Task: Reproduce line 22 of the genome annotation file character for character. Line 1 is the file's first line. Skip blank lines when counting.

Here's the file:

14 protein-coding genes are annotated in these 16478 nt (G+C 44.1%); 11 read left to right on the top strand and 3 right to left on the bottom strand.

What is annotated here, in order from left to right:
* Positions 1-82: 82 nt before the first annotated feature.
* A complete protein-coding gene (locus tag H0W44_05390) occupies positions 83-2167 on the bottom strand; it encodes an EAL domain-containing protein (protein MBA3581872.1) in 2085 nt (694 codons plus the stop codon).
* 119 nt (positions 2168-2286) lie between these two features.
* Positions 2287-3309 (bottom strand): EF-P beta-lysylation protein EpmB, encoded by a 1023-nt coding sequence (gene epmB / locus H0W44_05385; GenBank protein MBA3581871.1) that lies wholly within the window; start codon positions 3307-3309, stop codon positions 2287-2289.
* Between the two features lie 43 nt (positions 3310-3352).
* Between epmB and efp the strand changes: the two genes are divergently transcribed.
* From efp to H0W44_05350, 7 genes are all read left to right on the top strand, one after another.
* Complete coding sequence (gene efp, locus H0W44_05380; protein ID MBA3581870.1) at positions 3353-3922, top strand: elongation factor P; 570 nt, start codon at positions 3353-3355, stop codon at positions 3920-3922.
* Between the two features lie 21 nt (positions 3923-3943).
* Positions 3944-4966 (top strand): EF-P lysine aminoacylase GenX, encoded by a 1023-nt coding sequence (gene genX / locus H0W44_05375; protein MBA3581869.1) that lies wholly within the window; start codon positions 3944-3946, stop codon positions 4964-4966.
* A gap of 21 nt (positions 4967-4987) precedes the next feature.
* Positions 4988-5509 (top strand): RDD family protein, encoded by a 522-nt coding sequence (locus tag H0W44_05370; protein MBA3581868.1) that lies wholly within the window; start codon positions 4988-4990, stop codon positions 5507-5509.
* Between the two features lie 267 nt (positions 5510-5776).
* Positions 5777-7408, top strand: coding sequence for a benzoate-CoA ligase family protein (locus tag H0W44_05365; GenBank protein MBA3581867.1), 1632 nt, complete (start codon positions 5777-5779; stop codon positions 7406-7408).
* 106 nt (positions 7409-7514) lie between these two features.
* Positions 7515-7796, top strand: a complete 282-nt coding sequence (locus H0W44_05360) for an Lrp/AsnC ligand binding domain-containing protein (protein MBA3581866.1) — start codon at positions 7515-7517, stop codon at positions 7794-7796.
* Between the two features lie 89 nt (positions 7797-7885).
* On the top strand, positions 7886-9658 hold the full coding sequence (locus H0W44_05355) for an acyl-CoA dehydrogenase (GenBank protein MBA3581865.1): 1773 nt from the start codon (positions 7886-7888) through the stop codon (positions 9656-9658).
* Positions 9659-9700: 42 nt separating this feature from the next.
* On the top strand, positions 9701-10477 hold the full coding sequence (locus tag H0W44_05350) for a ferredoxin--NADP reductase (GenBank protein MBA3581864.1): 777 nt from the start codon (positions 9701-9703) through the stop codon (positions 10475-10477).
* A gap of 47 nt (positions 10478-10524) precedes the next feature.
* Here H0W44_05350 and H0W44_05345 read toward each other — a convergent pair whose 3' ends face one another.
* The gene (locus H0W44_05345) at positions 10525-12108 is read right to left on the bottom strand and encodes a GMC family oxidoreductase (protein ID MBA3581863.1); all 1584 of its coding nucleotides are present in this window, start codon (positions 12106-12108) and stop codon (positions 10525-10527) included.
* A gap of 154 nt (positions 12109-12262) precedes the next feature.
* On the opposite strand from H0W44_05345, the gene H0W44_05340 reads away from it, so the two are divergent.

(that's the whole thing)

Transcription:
* On the top strand, positions 9701-10477 hold the full coding sequence (locus tag H0W44_05350) for a ferredoxin--NADP reductase (GenBank protein MBA3581864.1): 777 nt from the start codon (positions 9701-9703) through the stop codon (positions 10475-10477).